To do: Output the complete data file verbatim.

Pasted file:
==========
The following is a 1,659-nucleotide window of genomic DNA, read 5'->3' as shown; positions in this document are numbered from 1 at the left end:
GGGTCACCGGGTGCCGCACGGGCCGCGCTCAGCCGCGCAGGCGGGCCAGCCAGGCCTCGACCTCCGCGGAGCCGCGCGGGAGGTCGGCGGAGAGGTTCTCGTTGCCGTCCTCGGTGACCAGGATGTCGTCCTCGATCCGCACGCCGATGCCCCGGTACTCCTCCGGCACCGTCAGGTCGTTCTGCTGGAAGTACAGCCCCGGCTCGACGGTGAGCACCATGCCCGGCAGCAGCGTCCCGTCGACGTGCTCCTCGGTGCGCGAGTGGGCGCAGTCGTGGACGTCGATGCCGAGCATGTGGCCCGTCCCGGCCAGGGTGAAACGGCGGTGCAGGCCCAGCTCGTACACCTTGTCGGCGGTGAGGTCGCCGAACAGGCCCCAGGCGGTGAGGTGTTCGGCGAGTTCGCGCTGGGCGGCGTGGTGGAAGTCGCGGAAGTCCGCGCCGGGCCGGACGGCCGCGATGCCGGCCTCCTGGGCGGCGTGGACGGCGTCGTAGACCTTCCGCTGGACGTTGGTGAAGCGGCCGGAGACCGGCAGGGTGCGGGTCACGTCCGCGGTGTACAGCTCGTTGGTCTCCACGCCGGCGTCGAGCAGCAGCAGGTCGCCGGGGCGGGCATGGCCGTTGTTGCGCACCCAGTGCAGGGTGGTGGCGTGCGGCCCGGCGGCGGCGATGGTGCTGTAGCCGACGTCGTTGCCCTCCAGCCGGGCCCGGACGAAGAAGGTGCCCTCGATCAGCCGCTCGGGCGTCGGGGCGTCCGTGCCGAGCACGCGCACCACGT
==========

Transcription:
The following is a 1,659-nucleotide window of genomic DNA, read 5'->3' as shown; positions in this document are numbered from 1 at the left end:
GGGTCACCGGGTGCCGCACGGGCCGCGCTCAGCCGCGCAGGCGGGCCAGCCAGGCCTCGACCTCCGCGGAGCCGCGCGGGAGGTCGGCGGAGAGGTTCTCGTTGCCGTCCTCGGTGACCAGGATGTCGTCCTCGATCCGCACGCCGATGCCCCGGTACTCCTCCGGCACCGTCAGGTCGTTCTGCTGGAAGTACAGCCCCGGCTCGACGGTGAGCACCATGCCCGGCAGCAGCGTCCCGTCGACGTGCTCCTCGGTGCGCGAGTGGGCGCAGTCGTGGACGTCGATGCCGAGCATGTGGCCCGTCCCGGCCAGGGTGAAACGGCGGTGCAGGCCCAGCTCGTACACCTTGTCGGCGGTGAGGTCGCCGAACAGGCCCCAGGCGGTGAGGTGTTCGGCGAGTTCGCGCTGGGCGGCGTGGTGGAAGTCGCGGAAGTCCGCGCCGGGCCGGACGGCCGCGATGCCGGCCTCCTGGGCGGCGTGGACGGCGTCGTAGACCTTCCGCTGGACGTTGGTGAAGCGGCCGGAGACCGGCAGGGTGCGGGTCACGTCCGCGGTGTACAGCTCGTTGGTCTCCACGCCGGCGTCGAGCAGCAGCAGGTCGCCGGGGCGGGCATGGCCGTTGTTGCGCACCCAGTGCAGGGTGGTGGCGTGCGGCCCGGCGGCGGCGATGGTGCTGTAGCCGACGTCGTTGCCCTCCAGCCGGGCCCGGACGAAGAAGGTGCCCTCGATCAGCCGCTCGGGCGTCGGGGCGTCCGTGCCGAGCACGCGCACCACGT